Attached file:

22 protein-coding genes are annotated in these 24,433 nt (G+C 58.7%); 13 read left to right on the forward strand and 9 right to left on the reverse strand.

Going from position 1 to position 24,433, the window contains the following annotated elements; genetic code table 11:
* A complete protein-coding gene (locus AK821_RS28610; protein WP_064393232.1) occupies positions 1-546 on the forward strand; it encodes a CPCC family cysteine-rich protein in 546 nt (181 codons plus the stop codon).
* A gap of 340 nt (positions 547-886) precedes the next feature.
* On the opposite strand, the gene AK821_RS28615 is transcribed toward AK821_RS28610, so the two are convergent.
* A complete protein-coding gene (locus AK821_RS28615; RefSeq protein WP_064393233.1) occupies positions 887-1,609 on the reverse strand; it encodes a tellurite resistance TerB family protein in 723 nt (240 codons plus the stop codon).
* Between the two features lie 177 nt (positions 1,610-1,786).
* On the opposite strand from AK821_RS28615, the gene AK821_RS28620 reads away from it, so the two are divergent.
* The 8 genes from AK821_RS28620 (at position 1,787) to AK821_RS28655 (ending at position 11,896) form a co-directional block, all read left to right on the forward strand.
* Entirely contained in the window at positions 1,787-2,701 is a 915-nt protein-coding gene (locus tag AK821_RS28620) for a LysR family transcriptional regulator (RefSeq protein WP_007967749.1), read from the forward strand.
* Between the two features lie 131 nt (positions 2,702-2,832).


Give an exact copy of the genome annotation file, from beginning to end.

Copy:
22 protein-coding genes are annotated in these 24,433 nt (G+C 58.7%); 13 read left to right on the forward strand and 9 right to left on the reverse strand.

Going from position 1 to position 24,433, the window contains the following annotated elements; genetic code table 11:
* A complete protein-coding gene (locus AK821_RS28610; protein WP_064393232.1) occupies positions 1-546 on the forward strand; it encodes a CPCC family cysteine-rich protein in 546 nt (181 codons plus the stop codon).
* A gap of 340 nt (positions 547-886) precedes the next feature.
* On the opposite strand, the gene AK821_RS28615 is transcribed toward AK821_RS28610, so the two are convergent.
* A complete protein-coding gene (locus AK821_RS28615; RefSeq protein WP_064393233.1) occupies positions 887-1,609 on the reverse strand; it encodes a tellurite resistance TerB family protein in 723 nt (240 codons plus the stop codon).
* Between the two features lie 177 nt (positions 1,610-1,786).
* On the opposite strand from AK821_RS28615, the gene AK821_RS28620 reads away from it, so the two are divergent.
* The 8 genes from AK821_RS28620 (at position 1,787) to AK821_RS28655 (ending at position 11,896) form a co-directional block, all read left to right on the forward strand.
* Entirely contained in the window at positions 1,787-2,701 is a 915-nt protein-coding gene (locus tag AK821_RS28620) for a LysR family transcriptional regulator (RefSeq protein WP_007967749.1), read from the forward strand.
* Between the two features lie 131 nt (positions 2,702-2,832).